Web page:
We heard this might be happened a couple of weeks ago, and we suspected the rumour was true for a few reasons.
Citadel Securities will be “one of the great sales and trading operations” within five years, he said in a September 2009 interview.
His efforts have been plagued with mass turnovers at the top levels of the business’ executive management (Robert D’Souza, the president, quit after just a year. Now that Doyle’s gone, a total of 5 top execs have left in the past couple of years), and the impossibility of starting an i-bank that can compete with firms like Goldman Sachs from scratch.
Like Dushyant Shahrawat, a senior research director at TowerGroup, a financial-services research firm, told Bloomberg in May:
“While Citadel has a tremendous name as a market-maker and hedge-fund manager, they are a relatively unknown brand in the investment-banking world.”
But even after all the turnover, Griffin stayed tough and pledged to pursue the investment bank.
Now, these are the guys at the top:
- Chris Boas (head of credit markets)
- James Boyle (co-head of equity derivative trading)
- Andrew Kolinsky (the President of Citadel execution services)
- Brad Kurtzman (co-head of equity derivative trading)
- Brian Maier (co-head of investment banking)
- Carl Mayer (head of leverage business)
- Paul Pepe (head of equity capital markets)
- Craig Stine (co-head of investment banking)
- Brennan Warble (head of institutional sales)
Brad Kurtzman is taking over equity trading now that Boyle is gone. So some of the rumours were true, as they usually are.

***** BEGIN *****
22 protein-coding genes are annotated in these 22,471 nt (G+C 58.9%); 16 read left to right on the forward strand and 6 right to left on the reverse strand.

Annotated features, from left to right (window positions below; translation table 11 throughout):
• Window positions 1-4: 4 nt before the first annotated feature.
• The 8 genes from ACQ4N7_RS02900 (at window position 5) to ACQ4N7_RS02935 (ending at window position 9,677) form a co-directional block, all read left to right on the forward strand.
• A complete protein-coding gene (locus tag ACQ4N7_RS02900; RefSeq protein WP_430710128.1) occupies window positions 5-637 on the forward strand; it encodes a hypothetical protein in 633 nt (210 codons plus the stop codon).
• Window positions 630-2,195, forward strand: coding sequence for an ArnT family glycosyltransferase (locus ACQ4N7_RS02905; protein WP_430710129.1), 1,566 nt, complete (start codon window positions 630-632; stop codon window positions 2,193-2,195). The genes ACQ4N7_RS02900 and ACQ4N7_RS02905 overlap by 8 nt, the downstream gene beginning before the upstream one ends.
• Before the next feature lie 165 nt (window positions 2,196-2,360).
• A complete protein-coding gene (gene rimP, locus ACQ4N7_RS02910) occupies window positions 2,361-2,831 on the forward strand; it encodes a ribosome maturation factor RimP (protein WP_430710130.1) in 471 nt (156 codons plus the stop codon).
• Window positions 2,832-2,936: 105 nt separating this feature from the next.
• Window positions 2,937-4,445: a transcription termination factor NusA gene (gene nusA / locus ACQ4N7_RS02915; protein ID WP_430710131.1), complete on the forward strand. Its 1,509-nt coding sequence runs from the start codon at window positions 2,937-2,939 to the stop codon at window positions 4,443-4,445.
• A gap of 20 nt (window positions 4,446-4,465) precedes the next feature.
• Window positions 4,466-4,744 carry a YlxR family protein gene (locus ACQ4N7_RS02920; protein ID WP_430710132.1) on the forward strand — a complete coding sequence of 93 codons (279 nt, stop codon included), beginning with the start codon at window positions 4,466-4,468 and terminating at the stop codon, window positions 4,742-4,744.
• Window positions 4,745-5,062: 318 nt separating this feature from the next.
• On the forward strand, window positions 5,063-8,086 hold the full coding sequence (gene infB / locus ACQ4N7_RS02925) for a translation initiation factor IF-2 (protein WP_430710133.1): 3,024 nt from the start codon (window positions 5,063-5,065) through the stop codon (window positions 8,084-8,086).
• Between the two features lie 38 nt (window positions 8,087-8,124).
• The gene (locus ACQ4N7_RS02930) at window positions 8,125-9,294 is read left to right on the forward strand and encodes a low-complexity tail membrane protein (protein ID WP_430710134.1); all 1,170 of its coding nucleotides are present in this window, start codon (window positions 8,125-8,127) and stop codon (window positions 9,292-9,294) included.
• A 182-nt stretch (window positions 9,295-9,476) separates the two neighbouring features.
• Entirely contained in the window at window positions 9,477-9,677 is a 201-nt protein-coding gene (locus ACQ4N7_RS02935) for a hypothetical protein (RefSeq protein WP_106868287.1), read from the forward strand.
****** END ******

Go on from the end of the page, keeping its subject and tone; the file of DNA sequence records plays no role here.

A refresher of how this story developed:
A couple of weeks ago, a tipster told us this:
The fixed income group and in particular the distressed group got hit with a bunch of losses connected to some high yield loans.
The layoffs will be in the next few days, and they are connected to a wider dismantling of Griffin’s Citadel Securities.
A Citadel media rep denied our story. And the next day, Dow Jones reported that someone familiar with the matter at Citadel said, “there could be staffing changes as the firm is undertaking its annual business review.”
Then, on Monday, we got an email:
Citadel tip was right. Massive layoffs hitting this morning. Guys in their equity derivatives unit got the axe.
But apparently that was just an exaggeration of the news that one person (Boyle?) got fired.
Now it seems, Boyle and about twelve employees in sales and trading are gone, as Citadel joins a number of Wall Street firms that have been laying people off lately.
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